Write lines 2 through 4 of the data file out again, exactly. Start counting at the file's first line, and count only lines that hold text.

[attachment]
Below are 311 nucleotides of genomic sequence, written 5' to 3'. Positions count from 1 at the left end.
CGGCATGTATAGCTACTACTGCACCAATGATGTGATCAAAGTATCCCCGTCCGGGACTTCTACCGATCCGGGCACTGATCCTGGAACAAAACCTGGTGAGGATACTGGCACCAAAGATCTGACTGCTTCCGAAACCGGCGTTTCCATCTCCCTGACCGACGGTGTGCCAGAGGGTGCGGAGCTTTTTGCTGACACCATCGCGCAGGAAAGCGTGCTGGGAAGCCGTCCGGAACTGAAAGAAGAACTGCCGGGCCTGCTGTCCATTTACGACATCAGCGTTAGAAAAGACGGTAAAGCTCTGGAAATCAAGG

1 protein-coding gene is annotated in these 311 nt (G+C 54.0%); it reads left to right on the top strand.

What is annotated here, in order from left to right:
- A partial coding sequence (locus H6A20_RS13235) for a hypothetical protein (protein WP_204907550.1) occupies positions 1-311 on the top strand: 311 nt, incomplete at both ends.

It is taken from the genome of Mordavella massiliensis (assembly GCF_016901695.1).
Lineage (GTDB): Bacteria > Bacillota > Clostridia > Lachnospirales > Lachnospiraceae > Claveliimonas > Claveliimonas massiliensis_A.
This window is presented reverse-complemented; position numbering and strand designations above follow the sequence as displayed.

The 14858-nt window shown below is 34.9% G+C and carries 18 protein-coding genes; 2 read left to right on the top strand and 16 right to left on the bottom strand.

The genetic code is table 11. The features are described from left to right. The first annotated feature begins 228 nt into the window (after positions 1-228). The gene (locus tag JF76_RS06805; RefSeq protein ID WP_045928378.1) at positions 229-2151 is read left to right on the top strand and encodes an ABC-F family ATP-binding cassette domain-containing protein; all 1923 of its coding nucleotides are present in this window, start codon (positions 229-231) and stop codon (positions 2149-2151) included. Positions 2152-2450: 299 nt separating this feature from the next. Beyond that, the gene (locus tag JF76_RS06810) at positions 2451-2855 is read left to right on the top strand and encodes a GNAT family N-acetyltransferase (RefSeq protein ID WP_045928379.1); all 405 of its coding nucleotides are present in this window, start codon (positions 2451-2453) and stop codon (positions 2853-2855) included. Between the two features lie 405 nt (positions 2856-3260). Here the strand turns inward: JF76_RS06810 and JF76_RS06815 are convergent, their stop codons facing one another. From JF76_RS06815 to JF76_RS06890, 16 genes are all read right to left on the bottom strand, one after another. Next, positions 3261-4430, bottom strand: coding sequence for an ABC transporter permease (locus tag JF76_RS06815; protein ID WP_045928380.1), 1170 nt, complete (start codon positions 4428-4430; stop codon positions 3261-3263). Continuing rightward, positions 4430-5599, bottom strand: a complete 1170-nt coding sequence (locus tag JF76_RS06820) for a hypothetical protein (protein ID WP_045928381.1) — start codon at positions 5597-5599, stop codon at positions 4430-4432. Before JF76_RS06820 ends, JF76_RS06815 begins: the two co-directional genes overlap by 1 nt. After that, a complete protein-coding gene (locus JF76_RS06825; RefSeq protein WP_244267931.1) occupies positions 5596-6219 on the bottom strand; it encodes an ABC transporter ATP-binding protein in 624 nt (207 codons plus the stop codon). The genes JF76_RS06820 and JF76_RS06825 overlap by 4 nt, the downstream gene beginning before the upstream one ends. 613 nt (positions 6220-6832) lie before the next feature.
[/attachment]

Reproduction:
CGGCATGTATAGCTACTACTGCACCAATGATGTGATCAAAGTATCCCCGTCCGGGACTTCTACCGATCCGGGCACTGATCCTGGAACAAAACCTGGTGAGGATACTGGCACCAAAGATCTGACTGCTTCCGAAACCGGCGTTTCCATCTCCCTGACCGACGGTGTGCCAGAGGGTGCGGAGCTTTTTGCTGACACCATCGCGCAGGAAAGCGTGCTGGGAAGCCGTCCGGAACTGAAAGAAGAACTGCCGGGCCTGCTGTCCATTTACGACATCAGCGTTAGAAAAGACGGTAAAGCTCTGGAAATCAAGG

1 protein-coding gene is annotated in these 311 nt (G+C 54.0%); it reads left to right on the top strand.

What is annotated here, in order from left to right: